Immigrants helping immigrants is the philosophy behind Richmond Public Library’s “Champions” program.
NewtoBC’s Library Champions trains people who are new to Canada on how to reach out to others who are even newer to the country and let them know what resources RPL offers -- resources that might not have been available at libraries in their home countries.
Libraries in China don’t have the same type of community- and family-based programs and children’s play areas that RPL offers, explained Jessica Yang, 33, one of three new library champions interviewed by the News.
“Here the library is almost like a community centre, which is different than Shanghai,” Yang said.
Through the library, which she visited twice a week, Yang was able to connect with parenting resources and join ESL classes.
“I met a lot of friends here… I really appreciate what the library gives to me (so I) also want to volunteer to give this information to other newcomers,” said Yang.
The Champions training has also taken her connection to community a step further.
“(In the training session) I met a lot of people who have different backgrounds and I learned a lot of communication skills… We do presentations and they made me more confident to speak English,” said Yang.
Helene Rasmussen, facilitator for the Library Champions said she constantly hears of the “transformative” connections that the champions form amongst themselves and in the community, which can help lessen new immigrants’ feelings of loneliness or isolation.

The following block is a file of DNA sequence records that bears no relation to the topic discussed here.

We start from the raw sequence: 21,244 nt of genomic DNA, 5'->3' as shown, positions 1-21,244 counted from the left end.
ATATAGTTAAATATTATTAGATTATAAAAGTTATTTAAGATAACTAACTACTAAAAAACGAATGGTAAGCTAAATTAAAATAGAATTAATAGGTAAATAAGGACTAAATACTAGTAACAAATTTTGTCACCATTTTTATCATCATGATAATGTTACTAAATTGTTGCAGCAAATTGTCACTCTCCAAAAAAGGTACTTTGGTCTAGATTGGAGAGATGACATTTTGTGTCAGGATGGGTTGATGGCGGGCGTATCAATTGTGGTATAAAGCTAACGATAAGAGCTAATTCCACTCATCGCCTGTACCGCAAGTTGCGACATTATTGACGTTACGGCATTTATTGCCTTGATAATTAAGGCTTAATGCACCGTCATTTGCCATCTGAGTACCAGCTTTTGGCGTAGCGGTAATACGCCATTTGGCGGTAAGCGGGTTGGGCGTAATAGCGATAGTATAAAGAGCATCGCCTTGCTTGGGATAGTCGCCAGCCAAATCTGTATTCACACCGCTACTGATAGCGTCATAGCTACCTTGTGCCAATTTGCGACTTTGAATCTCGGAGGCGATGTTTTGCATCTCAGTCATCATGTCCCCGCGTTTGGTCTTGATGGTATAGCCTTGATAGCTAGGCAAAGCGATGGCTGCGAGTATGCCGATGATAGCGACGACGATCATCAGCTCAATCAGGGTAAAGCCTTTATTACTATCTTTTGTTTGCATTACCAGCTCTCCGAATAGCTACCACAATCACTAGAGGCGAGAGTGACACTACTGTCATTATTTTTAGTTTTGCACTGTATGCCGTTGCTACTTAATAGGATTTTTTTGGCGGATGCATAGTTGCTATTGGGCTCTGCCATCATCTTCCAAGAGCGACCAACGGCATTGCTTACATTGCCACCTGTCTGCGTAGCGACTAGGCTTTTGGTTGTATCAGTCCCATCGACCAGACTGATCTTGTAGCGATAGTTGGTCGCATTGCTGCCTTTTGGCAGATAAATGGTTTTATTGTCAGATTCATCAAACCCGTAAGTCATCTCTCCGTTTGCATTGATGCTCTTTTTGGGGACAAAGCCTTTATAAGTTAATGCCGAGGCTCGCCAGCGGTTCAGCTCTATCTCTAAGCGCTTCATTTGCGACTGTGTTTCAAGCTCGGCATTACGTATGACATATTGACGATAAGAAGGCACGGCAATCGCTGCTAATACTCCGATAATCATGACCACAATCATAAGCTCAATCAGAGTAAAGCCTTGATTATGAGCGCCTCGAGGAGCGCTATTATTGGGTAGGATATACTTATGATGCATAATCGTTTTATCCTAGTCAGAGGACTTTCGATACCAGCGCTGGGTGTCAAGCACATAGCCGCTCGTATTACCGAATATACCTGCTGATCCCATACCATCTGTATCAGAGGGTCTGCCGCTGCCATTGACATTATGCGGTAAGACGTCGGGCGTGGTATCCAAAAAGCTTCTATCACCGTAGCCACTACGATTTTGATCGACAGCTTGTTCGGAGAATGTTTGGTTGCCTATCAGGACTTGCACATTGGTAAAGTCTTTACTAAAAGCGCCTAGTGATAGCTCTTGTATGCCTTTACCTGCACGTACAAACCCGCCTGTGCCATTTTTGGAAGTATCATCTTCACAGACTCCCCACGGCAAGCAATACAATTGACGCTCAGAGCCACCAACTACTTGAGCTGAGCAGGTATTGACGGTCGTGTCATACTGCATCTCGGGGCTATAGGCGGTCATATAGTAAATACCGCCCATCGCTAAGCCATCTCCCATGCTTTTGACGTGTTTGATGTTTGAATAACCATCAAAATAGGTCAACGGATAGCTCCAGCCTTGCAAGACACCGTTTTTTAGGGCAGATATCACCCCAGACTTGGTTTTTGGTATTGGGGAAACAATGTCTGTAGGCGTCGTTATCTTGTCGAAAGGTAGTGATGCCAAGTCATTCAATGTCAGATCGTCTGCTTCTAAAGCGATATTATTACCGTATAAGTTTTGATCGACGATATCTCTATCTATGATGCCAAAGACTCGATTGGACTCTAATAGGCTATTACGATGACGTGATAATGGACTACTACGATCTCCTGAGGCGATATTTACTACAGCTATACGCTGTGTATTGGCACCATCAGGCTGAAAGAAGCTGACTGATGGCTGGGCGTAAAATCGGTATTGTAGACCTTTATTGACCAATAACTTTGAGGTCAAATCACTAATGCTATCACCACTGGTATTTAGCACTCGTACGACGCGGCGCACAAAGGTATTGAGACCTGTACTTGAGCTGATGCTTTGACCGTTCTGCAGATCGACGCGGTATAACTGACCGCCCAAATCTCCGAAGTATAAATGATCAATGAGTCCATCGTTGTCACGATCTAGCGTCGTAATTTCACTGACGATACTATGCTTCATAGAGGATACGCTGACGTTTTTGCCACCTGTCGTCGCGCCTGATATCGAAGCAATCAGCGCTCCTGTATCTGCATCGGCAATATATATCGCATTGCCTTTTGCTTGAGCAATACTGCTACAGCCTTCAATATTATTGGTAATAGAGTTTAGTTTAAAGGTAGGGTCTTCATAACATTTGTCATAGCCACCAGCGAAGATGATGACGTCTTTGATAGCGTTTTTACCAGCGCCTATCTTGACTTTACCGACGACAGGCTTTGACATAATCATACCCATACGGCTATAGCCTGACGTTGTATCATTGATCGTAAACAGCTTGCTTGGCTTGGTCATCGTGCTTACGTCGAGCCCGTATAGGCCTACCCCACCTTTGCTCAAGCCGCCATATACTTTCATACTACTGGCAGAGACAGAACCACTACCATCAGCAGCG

During the three month volunteer program, a group of 10 to 15 champions are trained to outreach to other new immigrants in their community. The sessions aim to build communication and presentation skills that better enable the champions to strike up conversations with other new immigrants they meet at work, school, in the park or grocery store and throughout the community, and let them know how the library can help them integrate.
“One of the things that I’m constantly struck by is the really creative and diverse ways that our library champions make these connections in the community with other newcomers,” said Rasmussen.
Library champion Grace Zhu, 43, first heard about the library and its resources through her English classes at SUCCESS, and thought it would be a good place for her to meet and talk with people.
“I heard the library was a popular place, and here I can connect with different people and due to the library champion project I have a lot of information I can share with others. So now I help my group (of friends),” said Zhu.
The champions also form close ties with each other within the program.
“We are constantly communicating,” said champion Melanie Valerio-Marquez, 43, who immigrated to Canada from the Philippines. “To me that’s one by-product of the project that’s personally enriching.”
Millicent Mabi, community services librarian at RPL, said that the champions and facilitators become “like family” during the program, adding that some of the newcomers have only been in Canada for a few weeks when they become library champions.
Valerio-Marquez thinks that newcomers will feel more welcome, less anxious and lonely, when they are approached by a library champion.
“Having someone approach me and then offering these programs (makes me feel) this government or community has thought about me, because of the mere fact that there is a program for newcomers like me.”
The Champions program has been run at the Richmond Public Library (RPL) since 2013 and is funded by Immigration, Refugees and Citizenship Canada. The program is also run in libraries throughout the province.
Newcomers to Canada who are permanent residents can volunteer for the program. RPL is holding an information session for the library champions’ project on Oct. 31.